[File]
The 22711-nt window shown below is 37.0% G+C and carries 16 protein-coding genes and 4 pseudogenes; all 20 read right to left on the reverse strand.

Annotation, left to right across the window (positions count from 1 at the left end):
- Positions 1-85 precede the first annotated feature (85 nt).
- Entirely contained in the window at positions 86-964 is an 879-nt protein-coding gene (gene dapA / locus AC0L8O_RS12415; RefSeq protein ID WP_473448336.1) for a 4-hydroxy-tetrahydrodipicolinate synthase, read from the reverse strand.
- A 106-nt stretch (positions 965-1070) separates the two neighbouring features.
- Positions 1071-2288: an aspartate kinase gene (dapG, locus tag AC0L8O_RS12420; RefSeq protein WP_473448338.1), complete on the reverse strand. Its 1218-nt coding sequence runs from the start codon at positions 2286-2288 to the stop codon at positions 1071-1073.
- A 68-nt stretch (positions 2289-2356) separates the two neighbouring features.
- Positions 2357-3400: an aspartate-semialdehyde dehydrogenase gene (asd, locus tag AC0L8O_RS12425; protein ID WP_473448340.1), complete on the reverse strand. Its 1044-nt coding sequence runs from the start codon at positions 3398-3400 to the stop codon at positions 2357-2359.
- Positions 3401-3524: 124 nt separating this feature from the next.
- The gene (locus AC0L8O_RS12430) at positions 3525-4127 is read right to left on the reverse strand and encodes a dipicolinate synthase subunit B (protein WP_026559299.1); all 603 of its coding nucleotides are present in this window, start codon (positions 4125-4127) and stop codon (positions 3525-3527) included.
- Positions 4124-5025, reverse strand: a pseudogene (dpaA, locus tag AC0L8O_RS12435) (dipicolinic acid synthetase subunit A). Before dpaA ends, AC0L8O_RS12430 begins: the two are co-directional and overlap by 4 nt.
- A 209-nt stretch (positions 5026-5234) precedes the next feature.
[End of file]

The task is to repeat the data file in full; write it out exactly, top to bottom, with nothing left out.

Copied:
The 22711-nt window shown below is 37.0% G+C and carries 16 protein-coding genes and 4 pseudogenes; all 20 read right to left on the reverse strand.

Annotation, left to right across the window (positions count from 1 at the left end):
- Positions 1-85 precede the first annotated feature (85 nt).
- Entirely contained in the window at positions 86-964 is an 879-nt protein-coding gene (gene dapA / locus AC0L8O_RS12415; RefSeq protein ID WP_473448336.1) for a 4-hydroxy-tetrahydrodipicolinate synthase, read from the reverse strand.
- A 106-nt stretch (positions 965-1070) separates the two neighbouring features.
- Positions 1071-2288: an aspartate kinase gene (dapG, locus tag AC0L8O_RS12420; RefSeq protein WP_473448338.1), complete on the reverse strand. Its 1218-nt coding sequence runs from the start codon at positions 2286-2288 to the stop codon at positions 1071-1073.
- A 68-nt stretch (positions 2289-2356) separates the two neighbouring features.
- Positions 2357-3400: an aspartate-semialdehyde dehydrogenase gene (asd, locus tag AC0L8O_RS12425; protein ID WP_473448340.1), complete on the reverse strand. Its 1044-nt coding sequence runs from the start codon at positions 3398-3400 to the stop codon at positions 2357-2359.
- Positions 3401-3524: 124 nt separating this feature from the next.
- The gene (locus AC0L8O_RS12430) at positions 3525-4127 is read right to left on the reverse strand and encodes a dipicolinate synthase subunit B (protein WP_026559299.1); all 603 of its coding nucleotides are present in this window, start codon (positions 4125-4127) and stop codon (positions 3525-3527) included.
- Positions 4124-5025, reverse strand: a pseudogene (dpaA, locus tag AC0L8O_RS12435) (dipicolinic acid synthetase subunit A). Before dpaA ends, AC0L8O_RS12430 begins: the two are co-directional and overlap by 4 nt.
- A 209-nt stretch (positions 5026-5234) precedes the next feature.